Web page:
Mona & Bea
24th-28th May 7.30pm
Mona and Bea is a play about two strangers who have found that they can communicate in some way through a conveniently receptive wall of their bedrooms and right here at the very beginning is where the play gets ambitious – both the natures of the wall and the nature of their communication are ambiguous and it is arguably this ambiguity that creates the tension the play depends on. By way of a fairly basic introduction to the characters, Mona and Bea are in the middle of a painful breakup and thrilling infidelity respectively and on a literal level the play portrays the evolution of their relationship, constantly defined by an invisible wall which is at once literal, metaphorical and perhaps even imaginary.
Writer and director Tim Kiely has an ambitious plan that is well supported by a horribly interesting idea and let down by a script that leaves much to be desired. The lines very quickly get monotonous and characters are far from fleshed out though it is unclear whether this is in any way by design. From what I saw it seems as though script leaves the two actors little room for character development though Olivia Madin as Bea does a remarkable job but has little space to attempt a nuanced character. Georgia Waters as Mona is difficult and tiring to watch and far from convincing as a 20-something going through a painful breakup. Their relationship is in many ways unsettling, not least because of the erotic undertones that one can almost but never quite manage to ignore and the mirror it holds up to our own lives and intimacies.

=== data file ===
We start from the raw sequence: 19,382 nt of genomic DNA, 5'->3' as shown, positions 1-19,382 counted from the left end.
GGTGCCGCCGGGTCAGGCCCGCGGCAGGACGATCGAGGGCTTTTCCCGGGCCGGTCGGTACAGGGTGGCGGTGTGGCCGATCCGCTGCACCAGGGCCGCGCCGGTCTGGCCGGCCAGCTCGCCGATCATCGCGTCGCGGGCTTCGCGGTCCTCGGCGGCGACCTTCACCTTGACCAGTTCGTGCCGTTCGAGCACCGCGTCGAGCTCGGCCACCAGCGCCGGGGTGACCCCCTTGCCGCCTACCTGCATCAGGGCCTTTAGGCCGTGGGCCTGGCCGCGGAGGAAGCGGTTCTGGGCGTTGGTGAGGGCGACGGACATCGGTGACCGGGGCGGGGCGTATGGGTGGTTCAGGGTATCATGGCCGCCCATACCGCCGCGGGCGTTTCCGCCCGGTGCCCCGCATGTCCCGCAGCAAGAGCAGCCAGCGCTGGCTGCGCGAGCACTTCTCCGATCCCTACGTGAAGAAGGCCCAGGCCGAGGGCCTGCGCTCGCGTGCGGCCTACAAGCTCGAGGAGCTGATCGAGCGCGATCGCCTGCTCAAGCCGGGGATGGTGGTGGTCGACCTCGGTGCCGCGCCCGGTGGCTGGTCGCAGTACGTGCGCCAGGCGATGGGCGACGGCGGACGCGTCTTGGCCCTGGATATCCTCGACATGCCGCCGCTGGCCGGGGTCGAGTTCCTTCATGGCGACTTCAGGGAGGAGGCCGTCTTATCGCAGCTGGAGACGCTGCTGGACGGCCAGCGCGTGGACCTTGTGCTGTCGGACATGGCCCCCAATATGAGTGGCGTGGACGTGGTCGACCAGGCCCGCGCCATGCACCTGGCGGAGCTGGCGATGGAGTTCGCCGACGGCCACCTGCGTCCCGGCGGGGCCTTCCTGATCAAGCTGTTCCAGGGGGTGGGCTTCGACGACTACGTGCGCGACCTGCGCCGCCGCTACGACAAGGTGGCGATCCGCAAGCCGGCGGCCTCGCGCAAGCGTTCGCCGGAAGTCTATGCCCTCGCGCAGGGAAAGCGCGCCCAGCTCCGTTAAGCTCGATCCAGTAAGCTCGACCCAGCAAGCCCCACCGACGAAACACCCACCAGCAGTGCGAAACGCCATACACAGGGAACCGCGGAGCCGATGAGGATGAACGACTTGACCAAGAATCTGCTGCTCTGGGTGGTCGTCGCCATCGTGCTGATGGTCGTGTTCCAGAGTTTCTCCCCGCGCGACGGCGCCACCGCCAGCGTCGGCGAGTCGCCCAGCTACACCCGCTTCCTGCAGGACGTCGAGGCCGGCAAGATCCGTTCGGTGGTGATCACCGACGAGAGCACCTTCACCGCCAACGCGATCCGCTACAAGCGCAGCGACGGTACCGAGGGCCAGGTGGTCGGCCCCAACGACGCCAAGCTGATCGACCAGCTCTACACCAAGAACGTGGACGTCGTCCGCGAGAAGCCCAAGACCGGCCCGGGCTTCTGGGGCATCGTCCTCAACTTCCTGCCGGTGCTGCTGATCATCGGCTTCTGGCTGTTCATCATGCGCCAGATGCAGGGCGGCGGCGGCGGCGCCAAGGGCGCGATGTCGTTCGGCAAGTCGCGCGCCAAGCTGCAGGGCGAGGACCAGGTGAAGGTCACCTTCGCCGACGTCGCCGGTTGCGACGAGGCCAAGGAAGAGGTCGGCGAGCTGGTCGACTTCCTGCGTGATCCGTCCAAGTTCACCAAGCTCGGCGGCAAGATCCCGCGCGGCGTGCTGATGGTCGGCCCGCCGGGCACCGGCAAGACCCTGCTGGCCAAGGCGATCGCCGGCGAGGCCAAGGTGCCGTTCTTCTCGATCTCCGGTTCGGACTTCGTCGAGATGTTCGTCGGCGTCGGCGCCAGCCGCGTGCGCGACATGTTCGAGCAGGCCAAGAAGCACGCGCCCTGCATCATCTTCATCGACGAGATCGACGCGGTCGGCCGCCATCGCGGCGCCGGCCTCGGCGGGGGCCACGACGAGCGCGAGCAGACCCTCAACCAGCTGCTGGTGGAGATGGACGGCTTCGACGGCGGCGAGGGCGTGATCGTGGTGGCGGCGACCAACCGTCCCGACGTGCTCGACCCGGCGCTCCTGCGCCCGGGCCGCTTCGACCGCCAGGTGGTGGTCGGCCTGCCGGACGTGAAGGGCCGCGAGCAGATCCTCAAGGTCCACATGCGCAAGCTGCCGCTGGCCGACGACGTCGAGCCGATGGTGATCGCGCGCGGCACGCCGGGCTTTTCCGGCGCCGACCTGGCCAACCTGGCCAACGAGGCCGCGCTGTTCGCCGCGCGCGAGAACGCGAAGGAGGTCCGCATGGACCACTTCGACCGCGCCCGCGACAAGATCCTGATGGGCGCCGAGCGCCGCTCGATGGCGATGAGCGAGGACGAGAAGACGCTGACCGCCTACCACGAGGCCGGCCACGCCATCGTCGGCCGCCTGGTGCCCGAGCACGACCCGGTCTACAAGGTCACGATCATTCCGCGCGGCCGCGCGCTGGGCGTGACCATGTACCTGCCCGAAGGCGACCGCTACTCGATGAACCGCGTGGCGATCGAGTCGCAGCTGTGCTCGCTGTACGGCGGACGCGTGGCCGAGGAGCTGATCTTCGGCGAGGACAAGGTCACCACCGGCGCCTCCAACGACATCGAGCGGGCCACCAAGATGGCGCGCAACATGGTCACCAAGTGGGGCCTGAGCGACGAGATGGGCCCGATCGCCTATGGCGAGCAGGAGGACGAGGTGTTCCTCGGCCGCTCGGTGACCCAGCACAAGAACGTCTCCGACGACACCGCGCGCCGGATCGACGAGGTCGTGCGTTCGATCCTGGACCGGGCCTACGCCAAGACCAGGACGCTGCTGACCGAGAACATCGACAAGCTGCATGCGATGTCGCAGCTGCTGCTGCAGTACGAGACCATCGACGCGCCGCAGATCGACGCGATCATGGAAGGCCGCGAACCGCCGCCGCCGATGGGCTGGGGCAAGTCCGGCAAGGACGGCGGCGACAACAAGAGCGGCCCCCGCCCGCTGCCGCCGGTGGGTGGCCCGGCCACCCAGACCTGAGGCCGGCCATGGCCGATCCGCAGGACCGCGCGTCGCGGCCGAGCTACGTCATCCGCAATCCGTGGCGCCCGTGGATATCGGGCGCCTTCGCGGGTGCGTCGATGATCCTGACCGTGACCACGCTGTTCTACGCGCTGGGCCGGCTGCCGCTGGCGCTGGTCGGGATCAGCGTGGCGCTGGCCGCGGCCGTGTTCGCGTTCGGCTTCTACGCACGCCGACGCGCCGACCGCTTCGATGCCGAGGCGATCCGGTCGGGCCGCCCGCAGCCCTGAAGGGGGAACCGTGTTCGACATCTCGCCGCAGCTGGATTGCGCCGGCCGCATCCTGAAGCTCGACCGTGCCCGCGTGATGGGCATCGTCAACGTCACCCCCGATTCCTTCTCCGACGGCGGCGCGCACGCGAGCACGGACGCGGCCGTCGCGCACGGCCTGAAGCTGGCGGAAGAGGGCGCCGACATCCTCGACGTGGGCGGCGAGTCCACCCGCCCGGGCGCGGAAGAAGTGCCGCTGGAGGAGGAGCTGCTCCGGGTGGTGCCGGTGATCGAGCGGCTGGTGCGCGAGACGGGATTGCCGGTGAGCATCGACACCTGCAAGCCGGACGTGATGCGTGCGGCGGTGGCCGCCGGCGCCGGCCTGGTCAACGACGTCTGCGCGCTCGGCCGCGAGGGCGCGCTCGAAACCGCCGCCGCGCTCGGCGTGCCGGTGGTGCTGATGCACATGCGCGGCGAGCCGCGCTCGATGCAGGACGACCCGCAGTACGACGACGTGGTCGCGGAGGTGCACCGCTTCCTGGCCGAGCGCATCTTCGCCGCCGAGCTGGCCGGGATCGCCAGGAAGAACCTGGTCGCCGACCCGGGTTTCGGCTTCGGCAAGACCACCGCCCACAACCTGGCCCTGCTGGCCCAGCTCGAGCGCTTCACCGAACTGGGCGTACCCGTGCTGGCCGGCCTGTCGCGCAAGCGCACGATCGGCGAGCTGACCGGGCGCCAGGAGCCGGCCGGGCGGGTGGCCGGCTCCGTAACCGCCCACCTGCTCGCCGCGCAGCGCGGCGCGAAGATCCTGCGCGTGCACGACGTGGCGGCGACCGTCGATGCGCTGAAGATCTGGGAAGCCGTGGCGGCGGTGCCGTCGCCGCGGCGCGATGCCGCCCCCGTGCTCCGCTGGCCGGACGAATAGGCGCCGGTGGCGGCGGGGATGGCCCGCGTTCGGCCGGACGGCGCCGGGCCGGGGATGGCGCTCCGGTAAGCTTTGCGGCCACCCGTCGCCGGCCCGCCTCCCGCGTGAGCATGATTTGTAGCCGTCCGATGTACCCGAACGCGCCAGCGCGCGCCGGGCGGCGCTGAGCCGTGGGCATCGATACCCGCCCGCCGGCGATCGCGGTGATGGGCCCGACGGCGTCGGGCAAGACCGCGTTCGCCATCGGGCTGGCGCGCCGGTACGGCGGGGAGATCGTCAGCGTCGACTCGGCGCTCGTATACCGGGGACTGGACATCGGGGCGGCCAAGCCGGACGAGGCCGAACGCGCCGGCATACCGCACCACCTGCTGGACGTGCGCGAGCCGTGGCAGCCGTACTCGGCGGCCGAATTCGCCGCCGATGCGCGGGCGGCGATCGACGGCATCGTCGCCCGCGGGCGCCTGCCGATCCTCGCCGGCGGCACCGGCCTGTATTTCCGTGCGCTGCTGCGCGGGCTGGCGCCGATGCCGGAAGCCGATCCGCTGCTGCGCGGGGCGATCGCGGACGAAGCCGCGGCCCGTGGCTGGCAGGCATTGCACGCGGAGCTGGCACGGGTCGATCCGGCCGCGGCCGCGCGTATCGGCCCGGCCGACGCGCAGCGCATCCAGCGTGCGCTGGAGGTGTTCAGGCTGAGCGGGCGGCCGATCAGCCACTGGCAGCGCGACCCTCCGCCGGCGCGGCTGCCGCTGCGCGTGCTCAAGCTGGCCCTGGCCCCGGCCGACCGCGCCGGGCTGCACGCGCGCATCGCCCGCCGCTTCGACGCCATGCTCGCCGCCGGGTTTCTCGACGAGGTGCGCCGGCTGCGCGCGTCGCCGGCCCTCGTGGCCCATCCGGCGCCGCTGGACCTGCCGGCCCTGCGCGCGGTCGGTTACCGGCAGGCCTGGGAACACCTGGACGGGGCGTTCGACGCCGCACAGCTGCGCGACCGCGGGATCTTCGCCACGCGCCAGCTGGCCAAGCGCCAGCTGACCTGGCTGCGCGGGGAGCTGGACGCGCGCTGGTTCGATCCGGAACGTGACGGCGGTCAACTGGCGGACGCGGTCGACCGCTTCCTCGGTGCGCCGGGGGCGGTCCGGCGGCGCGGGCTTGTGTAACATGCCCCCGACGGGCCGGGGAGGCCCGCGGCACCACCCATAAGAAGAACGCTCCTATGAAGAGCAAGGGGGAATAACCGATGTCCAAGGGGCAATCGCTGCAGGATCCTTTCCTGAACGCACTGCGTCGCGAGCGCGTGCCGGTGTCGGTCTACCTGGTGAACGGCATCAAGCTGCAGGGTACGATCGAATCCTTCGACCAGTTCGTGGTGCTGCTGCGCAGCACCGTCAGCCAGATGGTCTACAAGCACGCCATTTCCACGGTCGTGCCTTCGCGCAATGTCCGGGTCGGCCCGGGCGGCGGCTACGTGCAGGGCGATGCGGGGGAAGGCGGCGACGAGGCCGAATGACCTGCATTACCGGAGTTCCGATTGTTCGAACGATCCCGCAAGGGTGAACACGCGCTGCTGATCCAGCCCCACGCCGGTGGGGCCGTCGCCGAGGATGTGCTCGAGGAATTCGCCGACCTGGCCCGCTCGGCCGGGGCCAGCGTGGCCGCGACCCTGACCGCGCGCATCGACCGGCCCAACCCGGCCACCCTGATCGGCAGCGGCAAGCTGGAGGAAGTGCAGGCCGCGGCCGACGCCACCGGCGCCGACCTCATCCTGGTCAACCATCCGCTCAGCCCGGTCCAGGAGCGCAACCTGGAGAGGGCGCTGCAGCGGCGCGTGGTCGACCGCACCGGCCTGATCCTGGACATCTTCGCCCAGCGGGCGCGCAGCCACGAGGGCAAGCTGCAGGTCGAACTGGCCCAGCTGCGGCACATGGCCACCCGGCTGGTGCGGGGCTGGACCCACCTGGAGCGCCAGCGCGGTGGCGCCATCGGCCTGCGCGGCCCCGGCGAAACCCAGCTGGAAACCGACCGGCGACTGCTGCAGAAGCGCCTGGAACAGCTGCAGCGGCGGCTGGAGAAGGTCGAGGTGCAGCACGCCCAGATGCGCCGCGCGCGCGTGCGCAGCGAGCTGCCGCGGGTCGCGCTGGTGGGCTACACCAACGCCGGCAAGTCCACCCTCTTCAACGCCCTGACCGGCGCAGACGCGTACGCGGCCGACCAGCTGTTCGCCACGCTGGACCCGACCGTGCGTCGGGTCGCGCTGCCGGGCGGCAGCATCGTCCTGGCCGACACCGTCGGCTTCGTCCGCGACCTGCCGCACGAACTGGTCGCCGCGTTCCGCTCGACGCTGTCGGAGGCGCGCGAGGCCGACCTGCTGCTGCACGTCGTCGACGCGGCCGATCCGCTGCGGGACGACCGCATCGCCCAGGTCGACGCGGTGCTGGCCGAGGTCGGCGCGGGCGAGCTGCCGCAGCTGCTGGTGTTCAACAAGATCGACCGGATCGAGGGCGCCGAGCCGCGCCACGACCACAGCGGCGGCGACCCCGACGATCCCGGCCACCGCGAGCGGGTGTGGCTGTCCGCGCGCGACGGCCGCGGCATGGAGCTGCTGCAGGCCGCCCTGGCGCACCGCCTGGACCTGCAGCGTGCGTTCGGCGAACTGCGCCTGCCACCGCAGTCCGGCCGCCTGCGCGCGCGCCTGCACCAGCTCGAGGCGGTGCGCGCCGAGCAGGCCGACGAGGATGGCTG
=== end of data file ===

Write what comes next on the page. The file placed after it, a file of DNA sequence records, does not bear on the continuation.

Despite a disappointing script and less-than-gripping performances, this is still one of those rare and special plays with a lot of soul in that it addresses very real issues without facetiousness or condescension. The cast and crew are not claiming undue credit when they claim that it is a “new play about the whole tentative, giddy, slightly disturbing enterprise of getting to know someone in the 21st Century” and that the play takes on the “terrifying prospect of intimacy with another human being” and tackles it “head on”.
I watched it in a fairly intimate setting – a small room with the actors less than six feet away from me. While the BT is not nearly as bad as the playhouse in this respect, I must confess that I am worried about whether the play can hold it’s own for the full 80 minutes. Having said that, Tim Kiely is going to be responsible either for a great idea that is let down by a lacklustre script or a great idea that is salvaged despite that. And the responsibility for that lies necessarily with Mona and Bea. Watch it because the idea is honest and compelling and raises uncomfortable questions, not for the craft.